William M. Clay, Plaintiff-appellant, v. Arch A. Moore, Jr., Governor of West Virginia; Statelegislature, Defendants- Appellees, 869 F.2d 593 (4th Cir. 1989)Annotate this Case
William M. Clay, appellant pro se.
Charles G. Brown, III (Office of the Attorney General of West Virginia), for appellees.
Before MURNAGHAN, SPROUSE and WILKINSON, Circuit Judges.
William Clay, a West Virginia inmate, filed suit under 42 U.S.C. § 1983, alleging that two sections of the West Virginia Code are applied in a discriminatory manner.1 Specifically, Clay contends that the Department of Corrections discriminates by choosing which prisoners to prosecute for escape, and that the West Virginia courts discriminate in sentencing in escape cases.2 The district court summarily dismissed the action; we affirm.
To establish selective prosecution, Clay has a heavy burden to prove invidious discrimination, United States v. Crowthers, 456 F.2d 1074 (4th Cir. 1972), based upon an arbitrary classification, Oyler v. Boles, 368 U.S. 448 (1962). See United States v. Barber, 668 F.2d 778 (4th Cir.), cert. denied, 459 U.S. 829 (1982). Clay's allegations in this case fail to establish that prosecution decisions in escape cases were based on race or some other improper criterion.
Nor has Clay made any showing of racial discrimination with respect to the sentences imposed for escape. His sentence was within legal limits and is not susceptible to challenge.
We accordingly affirm the judgment of the district court.3 We dispense with oral argument because the facts and legal contentions are adequately presented in the materials before the Court, and argument would not aid the decisional process.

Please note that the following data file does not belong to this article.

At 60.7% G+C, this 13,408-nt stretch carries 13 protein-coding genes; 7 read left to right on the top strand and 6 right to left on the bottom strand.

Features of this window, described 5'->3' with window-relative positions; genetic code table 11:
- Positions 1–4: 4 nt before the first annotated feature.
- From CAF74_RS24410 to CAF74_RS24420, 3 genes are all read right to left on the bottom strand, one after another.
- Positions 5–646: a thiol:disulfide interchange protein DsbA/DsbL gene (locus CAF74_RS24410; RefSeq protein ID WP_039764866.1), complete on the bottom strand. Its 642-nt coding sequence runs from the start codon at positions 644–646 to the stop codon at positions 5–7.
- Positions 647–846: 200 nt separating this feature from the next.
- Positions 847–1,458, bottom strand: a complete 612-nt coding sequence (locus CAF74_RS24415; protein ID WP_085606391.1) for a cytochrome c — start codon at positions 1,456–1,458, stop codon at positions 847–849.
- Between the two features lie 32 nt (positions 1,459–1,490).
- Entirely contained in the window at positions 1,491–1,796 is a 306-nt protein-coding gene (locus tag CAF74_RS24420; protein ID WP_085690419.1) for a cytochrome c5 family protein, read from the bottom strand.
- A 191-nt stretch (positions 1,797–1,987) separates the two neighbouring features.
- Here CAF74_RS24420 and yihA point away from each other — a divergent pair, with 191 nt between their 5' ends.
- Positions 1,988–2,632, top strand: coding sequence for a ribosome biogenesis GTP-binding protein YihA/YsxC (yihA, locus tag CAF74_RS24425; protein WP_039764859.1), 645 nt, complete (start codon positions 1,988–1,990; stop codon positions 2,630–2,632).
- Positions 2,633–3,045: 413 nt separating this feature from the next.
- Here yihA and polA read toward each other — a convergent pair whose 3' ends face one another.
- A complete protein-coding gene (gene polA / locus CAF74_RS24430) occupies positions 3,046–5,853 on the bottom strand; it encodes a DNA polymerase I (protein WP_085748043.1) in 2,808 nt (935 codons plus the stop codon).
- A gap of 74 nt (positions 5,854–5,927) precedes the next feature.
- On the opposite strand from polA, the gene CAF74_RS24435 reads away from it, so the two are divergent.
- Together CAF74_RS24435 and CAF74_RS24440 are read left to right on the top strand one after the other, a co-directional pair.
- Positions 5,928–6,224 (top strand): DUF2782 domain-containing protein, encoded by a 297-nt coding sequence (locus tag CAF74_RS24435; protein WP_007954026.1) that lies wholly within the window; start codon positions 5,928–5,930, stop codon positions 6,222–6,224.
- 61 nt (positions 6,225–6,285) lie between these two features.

Section 61-5-10 states in part that any person who escapes from jail when confined there for the conviction of a felony, shall be sentenced for not less than one, nor more than five years. If the person was previously convicted of a misdemeanor, he shall be sentenced to one year in jail. W.Va.Code Ann. Sec. 61-5-10(a) (1984)
Section 61-5-11 states in part that the terms of confinement in Sec. 61-5-10 shall be in addition to the period of confinement to which the person convicted under this section may be subject. W.Va.Code Ann. Sec. 61-5-11 (1984).
As an initial matter we note that because Clay's allegations attack the validity of his conviction and sentence, his Sec. 1983 complaint is more properly construed as a petition for habeas corpus relief under 28 U.S.C. § 2254
On September 9, 1988, Clay filed in this Court a motion for a temporary restraining order and order to show cause in which he contends that he was wrongfully denied an emergency furlough to attend his father's funeral. However, this issue was not raised before the district court and cannot be considered on appeal